A woman I once dated took me out to a cemetery to meet her parents. We sat on the ground and she talked and I listened and it was more or less an introduction to how she felt about their lives and how she wished they were still around to meet the people she knew now. For her, there was a diving line between those people who knew her when her parents were alive and those of us who only knew them from photos and two names on a piece of granite in a field of stones. Their birthdays were on the same days, but different months, her mother was two years younger than her father. Her mother’s middle name was Oliva, and I’ve always like that name, and said so. We spent an hour or so fending off fire ants and speaking in hushed tones. I do understand the desire to have some geographic location to return to, and some sort of symbol to represent someone at that place. But bodies ought to go back to the earth from which they came. We did it this way for thousands of years.

We had a conversation, the woman with the dead parents and I, about visiting the graves. I never said I wouldn’t go or I didn’t want to go, but sometimes I didn’t or I did, yet I suspect she sensed I was detached from the experience; it’s not that I lacked empathy for her loss but I didn’t feel that same sense of presence when we were there. She asked me if there was anyone anywhere that I went to see and I told her no, there wasn’t and she looked at me as if she was pondering a life with a man who wasn’t going to visit her if she died first. It’s the same sort of look I get when I tell someone I hate Christmas or I don’t like grits.

When I worked in woodyard in Hilton Georgia, there was a group of men who worked with me and they were all from the same small South Georgia town. They told me the story of a man who had died in a house fire and the family looked for his body in the ruins, but there was nothing left of him but some charred bones. One of the men told me that no one could find the man’s heart and I was at a loss as to why they would look for it. He said the heart couldn’t be destroyed by fire and some of it ought to have been found, and they family spent a great deal of time looking for it. I stopped arguing about this point very quickly.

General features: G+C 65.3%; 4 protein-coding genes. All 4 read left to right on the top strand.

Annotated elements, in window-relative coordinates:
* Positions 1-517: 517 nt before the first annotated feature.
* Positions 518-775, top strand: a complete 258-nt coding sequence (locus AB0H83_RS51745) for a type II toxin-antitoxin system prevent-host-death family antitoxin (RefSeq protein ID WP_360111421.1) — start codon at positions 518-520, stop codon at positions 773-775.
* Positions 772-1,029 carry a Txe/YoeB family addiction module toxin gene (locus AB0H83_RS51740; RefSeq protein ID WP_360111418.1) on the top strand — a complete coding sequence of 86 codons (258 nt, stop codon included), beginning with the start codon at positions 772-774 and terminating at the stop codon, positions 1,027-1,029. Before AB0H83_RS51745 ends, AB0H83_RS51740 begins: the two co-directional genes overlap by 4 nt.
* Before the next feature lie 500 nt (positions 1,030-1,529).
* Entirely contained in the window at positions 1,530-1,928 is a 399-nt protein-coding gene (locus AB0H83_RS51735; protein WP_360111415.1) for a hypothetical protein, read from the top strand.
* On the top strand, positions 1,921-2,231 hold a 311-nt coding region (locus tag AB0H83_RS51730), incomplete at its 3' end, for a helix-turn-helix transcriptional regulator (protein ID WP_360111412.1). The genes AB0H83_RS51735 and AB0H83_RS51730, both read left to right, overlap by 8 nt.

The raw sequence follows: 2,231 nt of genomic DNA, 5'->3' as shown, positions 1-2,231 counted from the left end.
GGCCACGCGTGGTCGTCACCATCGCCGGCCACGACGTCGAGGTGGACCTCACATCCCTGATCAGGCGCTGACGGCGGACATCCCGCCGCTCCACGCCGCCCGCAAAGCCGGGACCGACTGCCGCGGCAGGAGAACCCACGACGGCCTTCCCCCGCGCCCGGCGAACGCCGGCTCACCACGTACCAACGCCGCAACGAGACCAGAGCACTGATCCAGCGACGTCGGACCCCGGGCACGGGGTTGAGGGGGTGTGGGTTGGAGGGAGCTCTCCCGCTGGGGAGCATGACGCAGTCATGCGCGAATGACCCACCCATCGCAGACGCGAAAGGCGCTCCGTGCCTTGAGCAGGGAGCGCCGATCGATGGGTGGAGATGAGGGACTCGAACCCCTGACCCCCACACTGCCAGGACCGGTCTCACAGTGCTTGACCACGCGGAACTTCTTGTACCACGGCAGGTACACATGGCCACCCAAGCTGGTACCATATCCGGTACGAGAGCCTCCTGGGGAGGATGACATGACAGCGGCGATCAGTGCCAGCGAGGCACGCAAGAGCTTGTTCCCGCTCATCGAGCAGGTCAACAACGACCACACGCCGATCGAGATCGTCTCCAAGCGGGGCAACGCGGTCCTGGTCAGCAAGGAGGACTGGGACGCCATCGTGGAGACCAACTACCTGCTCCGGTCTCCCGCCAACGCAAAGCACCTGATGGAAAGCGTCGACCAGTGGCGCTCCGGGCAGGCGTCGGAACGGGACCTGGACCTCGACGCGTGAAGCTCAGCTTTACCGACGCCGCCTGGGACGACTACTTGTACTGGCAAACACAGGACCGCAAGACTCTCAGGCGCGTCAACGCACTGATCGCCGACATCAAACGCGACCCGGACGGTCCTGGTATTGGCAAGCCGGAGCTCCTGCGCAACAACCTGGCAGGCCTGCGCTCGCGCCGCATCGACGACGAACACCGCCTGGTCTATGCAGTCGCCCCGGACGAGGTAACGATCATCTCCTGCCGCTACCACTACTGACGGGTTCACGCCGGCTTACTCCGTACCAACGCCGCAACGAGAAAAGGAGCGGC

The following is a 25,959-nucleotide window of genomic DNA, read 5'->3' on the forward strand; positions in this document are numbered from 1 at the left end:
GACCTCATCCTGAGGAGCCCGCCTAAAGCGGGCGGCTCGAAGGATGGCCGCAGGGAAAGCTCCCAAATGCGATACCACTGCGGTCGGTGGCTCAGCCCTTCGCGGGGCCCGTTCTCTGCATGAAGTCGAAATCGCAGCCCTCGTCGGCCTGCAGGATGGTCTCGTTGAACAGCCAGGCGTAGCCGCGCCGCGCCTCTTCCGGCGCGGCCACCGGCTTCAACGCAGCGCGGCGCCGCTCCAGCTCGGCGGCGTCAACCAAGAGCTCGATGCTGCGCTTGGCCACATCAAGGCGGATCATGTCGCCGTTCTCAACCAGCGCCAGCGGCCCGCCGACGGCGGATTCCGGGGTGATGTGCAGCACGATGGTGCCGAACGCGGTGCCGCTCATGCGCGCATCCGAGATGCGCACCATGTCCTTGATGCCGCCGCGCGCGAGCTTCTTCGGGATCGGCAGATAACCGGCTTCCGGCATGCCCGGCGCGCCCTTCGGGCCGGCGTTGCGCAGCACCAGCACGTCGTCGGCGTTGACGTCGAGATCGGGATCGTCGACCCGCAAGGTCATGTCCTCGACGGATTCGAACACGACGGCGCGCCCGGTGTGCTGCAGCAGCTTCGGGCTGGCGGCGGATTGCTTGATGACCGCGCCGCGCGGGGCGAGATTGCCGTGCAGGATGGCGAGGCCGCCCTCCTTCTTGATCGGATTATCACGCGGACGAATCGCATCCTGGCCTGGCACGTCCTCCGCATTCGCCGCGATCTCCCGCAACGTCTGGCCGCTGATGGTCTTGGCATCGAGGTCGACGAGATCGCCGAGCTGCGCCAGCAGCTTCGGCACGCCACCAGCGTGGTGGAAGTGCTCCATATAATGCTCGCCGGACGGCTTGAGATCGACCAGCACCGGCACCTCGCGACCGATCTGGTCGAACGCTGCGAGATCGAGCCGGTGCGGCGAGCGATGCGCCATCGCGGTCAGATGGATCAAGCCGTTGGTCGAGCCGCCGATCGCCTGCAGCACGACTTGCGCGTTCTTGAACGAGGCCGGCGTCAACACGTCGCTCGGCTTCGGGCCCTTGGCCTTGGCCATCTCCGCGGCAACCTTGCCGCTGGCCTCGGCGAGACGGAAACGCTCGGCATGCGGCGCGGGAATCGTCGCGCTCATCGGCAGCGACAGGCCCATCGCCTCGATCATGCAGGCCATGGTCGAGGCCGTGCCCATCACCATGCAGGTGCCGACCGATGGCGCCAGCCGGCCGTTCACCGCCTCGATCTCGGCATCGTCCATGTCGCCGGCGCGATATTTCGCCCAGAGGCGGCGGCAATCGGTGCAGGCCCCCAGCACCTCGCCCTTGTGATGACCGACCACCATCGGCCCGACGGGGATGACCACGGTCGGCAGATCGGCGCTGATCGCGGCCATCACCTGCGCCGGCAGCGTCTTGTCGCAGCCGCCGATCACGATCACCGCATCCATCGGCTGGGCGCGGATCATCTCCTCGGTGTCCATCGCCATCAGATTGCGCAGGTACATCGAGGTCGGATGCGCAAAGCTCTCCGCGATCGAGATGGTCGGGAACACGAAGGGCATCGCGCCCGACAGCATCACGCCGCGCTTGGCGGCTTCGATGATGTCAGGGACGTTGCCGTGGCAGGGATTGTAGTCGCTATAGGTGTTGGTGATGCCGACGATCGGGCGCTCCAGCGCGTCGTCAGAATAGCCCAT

What most people don’t know, and no funeral home is going to tell, is that the heart and other organs are taken out of the body and basically flushed into the sewers. There was a case in Valdosta Georgia when a family wanted another autopsy on their son and when his body was disinterred and taken to a crime lab they discovered it had been stuffed with old newspapers. That’s a common practice and I wonder how many people have been buried with their own obituaries holding their bodies up? But what you see in a casket is a body that has had a lot of work done to it and a lot of things are missing. Poisons have been injected into it and it will remain in some form or another in a concrete box long after anyone who remembers the person is buried, possibly nearby.

Someone in the hills of Virginia is a rock that has a named painted on it. There’s a birthday and a date of death, but that’s all, and that’s the spot a friend of mine had her ashes scattered after she died. One of her cousin’s took me up there to see it one day, and I liked the view from the rock, and this was a good way to do it. Anyone wanting to visit the site had to make a good climb, but it was worth it because it’s so pretty up there. I’m willing to bet no one made that much money off her funeral, and that too, is a good way to do it.

If I can manage it I’m going to be buried in the ground in a pine box or maybe just a shroud. I would rather just be dumped into a hole in the earth and have an Oak tree planted above me, and if anyone wanted to tend to the tree that would be fine, but as far as a marker of any sort I would rather do without. There is no reason whatsoever not to do it this way, as far as I am concerned. Failing at being able to be buried out in the woods, I’m going to be cremated and have my ashes scattered out in the Okefenokee Swamp. I’ll let the red-black water take what’s left of my physical machinery and swirl it around lazily, maybe a few flakes of my physical self will settle down to the bottom and become a home or food for something still living.

I’ve heard it takes four generations for someone to be totally forgotten, but in my case I suspect it will be a lot less than that. There are no children to come speak to the concrete box in a cemetery and there will be no building anywhere that carries my name into the future, no streets named after me, and no lasting legacy of good or evil. Most people fade away like this, into history, yet here we are, hanging onto tombstones and concrete boxes, wasting perfectly good fields, and the dead still cannot hear us.

Take Care,
Mike

Sunday, September 11, 2016

Sand and Ink.





There really isn’t anything anywhere that compares with the ocean. A writer can use up a book full of adjectives to describe the size, the color, and the vastness, the motion and the mood of the sea, and never really do it justice. Almost everyone remembers the first time they saw the ocean, if they were not born to those who live or work near it. Almost everyone feels the same sense of awesomeness that accompanies the idea that something that size is that close to where they are standing. The stars in the sky seems far away and they are. But the ocean is right before the eyes and the toes can be dipped into it.